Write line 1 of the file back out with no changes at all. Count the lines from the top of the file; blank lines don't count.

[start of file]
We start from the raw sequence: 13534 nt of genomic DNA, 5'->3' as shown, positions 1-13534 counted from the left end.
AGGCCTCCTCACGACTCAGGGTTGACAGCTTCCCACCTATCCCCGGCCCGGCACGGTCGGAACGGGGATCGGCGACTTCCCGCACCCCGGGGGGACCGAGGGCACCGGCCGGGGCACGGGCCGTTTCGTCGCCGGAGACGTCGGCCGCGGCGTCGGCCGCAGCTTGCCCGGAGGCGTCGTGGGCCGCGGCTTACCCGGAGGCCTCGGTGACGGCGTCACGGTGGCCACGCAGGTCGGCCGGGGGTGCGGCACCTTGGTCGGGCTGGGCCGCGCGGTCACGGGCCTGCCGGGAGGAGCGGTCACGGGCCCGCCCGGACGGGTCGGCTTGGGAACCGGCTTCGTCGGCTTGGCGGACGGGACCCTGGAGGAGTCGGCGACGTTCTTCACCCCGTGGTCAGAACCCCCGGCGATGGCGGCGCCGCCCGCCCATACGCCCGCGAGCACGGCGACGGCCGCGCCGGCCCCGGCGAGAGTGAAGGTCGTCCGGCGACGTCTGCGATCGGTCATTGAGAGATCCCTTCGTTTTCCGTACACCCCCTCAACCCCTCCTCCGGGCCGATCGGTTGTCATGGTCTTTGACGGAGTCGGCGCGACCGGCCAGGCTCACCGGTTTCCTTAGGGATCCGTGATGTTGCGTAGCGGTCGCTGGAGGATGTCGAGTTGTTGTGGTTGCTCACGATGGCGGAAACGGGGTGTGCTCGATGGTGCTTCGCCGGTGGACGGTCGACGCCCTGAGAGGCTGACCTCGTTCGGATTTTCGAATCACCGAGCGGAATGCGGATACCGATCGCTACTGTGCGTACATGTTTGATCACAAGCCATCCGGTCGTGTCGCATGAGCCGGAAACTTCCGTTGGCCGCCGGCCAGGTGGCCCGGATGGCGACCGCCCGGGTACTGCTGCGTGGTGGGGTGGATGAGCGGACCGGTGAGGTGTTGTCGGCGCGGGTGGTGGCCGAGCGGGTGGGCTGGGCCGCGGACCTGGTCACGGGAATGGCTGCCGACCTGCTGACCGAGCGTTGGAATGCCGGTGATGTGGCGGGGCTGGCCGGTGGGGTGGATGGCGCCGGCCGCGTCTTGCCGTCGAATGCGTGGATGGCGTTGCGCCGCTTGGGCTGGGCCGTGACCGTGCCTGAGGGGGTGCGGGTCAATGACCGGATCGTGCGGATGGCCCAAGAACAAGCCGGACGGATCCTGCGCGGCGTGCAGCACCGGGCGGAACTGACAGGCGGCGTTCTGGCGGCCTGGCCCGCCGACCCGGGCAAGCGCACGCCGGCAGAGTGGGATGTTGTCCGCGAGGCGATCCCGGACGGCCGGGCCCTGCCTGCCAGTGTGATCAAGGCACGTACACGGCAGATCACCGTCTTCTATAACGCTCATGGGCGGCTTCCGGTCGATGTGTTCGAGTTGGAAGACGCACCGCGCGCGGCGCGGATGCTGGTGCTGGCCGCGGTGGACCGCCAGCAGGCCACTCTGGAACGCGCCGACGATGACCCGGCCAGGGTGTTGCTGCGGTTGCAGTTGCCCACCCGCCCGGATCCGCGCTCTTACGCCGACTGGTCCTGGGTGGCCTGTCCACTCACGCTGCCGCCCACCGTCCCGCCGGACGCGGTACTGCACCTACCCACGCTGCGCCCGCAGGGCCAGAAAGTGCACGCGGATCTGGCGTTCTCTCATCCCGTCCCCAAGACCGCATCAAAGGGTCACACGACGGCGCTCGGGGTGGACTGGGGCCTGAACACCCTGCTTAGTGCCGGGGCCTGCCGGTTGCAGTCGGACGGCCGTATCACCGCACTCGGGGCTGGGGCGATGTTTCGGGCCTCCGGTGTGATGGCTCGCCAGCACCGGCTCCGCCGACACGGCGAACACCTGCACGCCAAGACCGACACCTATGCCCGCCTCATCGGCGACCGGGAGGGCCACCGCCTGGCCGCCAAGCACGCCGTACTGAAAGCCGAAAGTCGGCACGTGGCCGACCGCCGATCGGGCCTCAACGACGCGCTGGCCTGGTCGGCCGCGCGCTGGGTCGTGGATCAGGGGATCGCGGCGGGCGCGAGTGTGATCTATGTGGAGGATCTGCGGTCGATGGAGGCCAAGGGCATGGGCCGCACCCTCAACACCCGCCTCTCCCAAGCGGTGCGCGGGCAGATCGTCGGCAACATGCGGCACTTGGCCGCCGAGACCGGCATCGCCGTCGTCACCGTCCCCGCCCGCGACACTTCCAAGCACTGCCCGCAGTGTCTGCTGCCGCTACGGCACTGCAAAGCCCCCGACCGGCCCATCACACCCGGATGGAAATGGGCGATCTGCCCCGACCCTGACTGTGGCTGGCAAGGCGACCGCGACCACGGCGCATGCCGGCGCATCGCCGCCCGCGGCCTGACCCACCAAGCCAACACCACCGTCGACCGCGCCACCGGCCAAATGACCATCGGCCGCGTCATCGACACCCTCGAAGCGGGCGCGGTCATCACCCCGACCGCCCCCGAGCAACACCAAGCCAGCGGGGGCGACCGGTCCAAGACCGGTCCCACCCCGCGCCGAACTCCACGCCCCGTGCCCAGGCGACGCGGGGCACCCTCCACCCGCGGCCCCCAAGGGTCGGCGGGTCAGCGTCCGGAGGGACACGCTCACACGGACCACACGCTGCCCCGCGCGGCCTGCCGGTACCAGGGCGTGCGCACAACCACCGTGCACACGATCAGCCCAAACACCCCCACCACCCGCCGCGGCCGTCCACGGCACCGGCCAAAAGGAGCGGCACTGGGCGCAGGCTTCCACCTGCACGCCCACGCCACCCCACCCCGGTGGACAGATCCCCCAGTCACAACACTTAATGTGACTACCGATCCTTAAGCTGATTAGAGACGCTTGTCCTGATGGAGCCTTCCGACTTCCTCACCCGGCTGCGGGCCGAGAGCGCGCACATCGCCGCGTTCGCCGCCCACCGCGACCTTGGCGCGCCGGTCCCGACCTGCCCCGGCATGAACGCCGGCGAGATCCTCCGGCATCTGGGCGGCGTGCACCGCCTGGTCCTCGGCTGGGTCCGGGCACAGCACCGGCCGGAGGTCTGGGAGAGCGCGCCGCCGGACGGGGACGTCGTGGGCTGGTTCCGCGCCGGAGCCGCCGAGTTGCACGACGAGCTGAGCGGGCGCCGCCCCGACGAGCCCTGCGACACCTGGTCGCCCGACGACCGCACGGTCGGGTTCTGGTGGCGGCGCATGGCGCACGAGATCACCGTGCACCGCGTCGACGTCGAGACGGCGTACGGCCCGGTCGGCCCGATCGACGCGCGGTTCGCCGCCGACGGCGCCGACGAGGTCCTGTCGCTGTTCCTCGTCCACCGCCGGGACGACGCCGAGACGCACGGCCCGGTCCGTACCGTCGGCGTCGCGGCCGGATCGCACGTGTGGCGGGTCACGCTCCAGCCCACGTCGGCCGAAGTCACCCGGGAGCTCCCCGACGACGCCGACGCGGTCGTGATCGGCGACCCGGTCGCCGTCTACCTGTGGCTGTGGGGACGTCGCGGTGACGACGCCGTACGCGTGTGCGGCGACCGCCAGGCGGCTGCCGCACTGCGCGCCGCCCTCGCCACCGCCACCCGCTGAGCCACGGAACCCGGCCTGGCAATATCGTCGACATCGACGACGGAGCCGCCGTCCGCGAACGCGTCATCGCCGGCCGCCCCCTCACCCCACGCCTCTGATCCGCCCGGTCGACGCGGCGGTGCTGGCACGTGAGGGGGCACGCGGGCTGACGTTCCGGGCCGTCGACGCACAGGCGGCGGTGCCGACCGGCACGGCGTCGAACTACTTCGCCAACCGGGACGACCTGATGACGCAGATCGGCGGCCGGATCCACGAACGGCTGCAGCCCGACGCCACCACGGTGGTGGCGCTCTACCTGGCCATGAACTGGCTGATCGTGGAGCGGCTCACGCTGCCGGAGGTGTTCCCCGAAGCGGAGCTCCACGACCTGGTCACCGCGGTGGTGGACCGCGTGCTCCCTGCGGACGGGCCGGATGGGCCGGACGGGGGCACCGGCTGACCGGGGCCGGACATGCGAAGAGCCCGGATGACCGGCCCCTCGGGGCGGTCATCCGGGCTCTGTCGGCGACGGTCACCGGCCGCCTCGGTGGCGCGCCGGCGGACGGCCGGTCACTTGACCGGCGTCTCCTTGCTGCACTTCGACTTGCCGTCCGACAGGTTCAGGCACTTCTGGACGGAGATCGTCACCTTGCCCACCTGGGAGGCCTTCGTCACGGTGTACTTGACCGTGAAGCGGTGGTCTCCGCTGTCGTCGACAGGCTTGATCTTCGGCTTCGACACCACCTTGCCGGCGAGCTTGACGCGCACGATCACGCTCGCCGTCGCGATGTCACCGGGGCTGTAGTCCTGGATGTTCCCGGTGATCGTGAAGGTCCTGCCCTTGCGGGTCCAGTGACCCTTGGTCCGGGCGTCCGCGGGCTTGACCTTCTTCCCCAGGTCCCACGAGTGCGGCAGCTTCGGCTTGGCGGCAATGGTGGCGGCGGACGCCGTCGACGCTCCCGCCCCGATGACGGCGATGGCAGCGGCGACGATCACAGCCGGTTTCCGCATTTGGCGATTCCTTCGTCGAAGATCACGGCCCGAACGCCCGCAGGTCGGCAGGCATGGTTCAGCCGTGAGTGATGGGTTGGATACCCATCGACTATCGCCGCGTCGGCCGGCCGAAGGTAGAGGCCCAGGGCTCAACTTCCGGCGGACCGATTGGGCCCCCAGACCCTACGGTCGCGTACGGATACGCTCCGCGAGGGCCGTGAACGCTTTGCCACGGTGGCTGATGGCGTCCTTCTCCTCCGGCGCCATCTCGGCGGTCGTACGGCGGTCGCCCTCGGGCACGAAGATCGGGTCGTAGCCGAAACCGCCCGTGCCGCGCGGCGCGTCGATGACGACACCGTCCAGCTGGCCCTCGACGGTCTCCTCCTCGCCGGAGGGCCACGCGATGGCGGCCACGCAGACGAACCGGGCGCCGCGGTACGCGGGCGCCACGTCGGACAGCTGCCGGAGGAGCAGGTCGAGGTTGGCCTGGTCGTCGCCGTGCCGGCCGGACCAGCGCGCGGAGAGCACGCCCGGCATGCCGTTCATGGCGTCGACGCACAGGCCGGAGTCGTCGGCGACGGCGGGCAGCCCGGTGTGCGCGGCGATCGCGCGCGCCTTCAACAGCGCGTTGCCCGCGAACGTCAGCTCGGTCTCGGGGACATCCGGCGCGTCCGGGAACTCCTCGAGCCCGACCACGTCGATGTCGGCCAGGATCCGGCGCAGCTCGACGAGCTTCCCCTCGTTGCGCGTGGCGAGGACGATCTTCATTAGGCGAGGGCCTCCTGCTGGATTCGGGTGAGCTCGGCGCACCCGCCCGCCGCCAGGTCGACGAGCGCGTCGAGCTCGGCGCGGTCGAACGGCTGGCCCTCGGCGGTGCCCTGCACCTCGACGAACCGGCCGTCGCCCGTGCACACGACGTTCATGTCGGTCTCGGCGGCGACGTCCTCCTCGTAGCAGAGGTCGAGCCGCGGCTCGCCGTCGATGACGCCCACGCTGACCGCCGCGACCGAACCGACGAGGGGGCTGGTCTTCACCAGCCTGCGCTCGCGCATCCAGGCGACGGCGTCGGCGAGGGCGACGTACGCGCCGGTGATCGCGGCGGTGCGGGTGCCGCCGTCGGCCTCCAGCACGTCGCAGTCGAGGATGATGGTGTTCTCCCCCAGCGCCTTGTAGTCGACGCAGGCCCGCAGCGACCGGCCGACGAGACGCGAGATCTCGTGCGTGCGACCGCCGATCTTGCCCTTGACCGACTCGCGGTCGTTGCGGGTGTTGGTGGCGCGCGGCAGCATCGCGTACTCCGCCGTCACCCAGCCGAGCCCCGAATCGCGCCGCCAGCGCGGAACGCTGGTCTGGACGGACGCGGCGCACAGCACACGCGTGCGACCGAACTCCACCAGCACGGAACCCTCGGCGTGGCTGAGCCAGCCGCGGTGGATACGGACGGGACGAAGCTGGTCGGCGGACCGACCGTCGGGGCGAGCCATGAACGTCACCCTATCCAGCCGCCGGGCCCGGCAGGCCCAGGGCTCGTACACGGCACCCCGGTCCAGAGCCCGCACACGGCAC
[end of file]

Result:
We start from the raw sequence: 13534 nt of genomic DNA, 5'->3' as shown, positions 1-13534 counted from the left end.